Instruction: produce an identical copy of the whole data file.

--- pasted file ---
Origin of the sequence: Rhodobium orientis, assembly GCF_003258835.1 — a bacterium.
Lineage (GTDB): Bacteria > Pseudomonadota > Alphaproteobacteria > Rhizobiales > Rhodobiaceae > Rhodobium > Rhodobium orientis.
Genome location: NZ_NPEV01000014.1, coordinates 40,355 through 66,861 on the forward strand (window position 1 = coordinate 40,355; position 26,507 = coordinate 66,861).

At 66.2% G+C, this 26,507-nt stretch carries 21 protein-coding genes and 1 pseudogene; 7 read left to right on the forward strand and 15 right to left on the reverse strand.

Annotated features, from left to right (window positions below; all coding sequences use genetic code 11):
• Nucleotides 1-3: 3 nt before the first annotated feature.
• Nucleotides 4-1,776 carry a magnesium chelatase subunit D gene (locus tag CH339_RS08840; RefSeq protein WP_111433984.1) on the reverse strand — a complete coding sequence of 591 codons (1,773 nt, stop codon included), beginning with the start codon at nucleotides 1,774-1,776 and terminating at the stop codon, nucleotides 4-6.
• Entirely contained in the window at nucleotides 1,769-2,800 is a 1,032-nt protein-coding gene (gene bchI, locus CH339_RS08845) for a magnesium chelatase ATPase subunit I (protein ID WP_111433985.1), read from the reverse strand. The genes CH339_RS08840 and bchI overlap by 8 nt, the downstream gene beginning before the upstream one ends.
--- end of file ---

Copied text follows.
Origin of the sequence: Rhodobium orientis, assembly GCF_003258835.1 — a bacterium.
Lineage (GTDB): Bacteria > Pseudomonadota > Alphaproteobacteria > Rhizobiales > Rhodobiaceae > Rhodobium > Rhodobium orientis.
Genome location: NZ_NPEV01000014.1, coordinates 40,355 through 66,861 on the forward strand (window position 1 = coordinate 40,355; position 26,507 = coordinate 66,861).

At 66.2% G+C, this 26,507-nt stretch carries 21 protein-coding genes and 1 pseudogene; 7 read left to right on the forward strand and 15 right to left on the reverse strand.

Annotated features, from left to right (window positions below; all coding sequences use genetic code 11):
• Nucleotides 1-3: 3 nt before the first annotated feature.
• Nucleotides 4-1,776 carry a magnesium chelatase subunit D gene (locus tag CH339_RS08840; RefSeq protein WP_111433984.1) on the reverse strand — a complete coding sequence of 591 codons (1,773 nt, stop codon included), beginning with the start codon at nucleotides 1,774-1,776 and terminating at the stop codon, nucleotides 4-6.
• Entirely contained in the window at nucleotides 1,769-2,800 is a 1,032-nt protein-coding gene (gene bchI, locus CH339_RS08845) for a magnesium chelatase ATPase subunit I (protein ID WP_111433985.1), read from the reverse strand. The genes CH339_RS08840 and bchI overlap by 8 nt, the downstream gene beginning before the upstream one ends.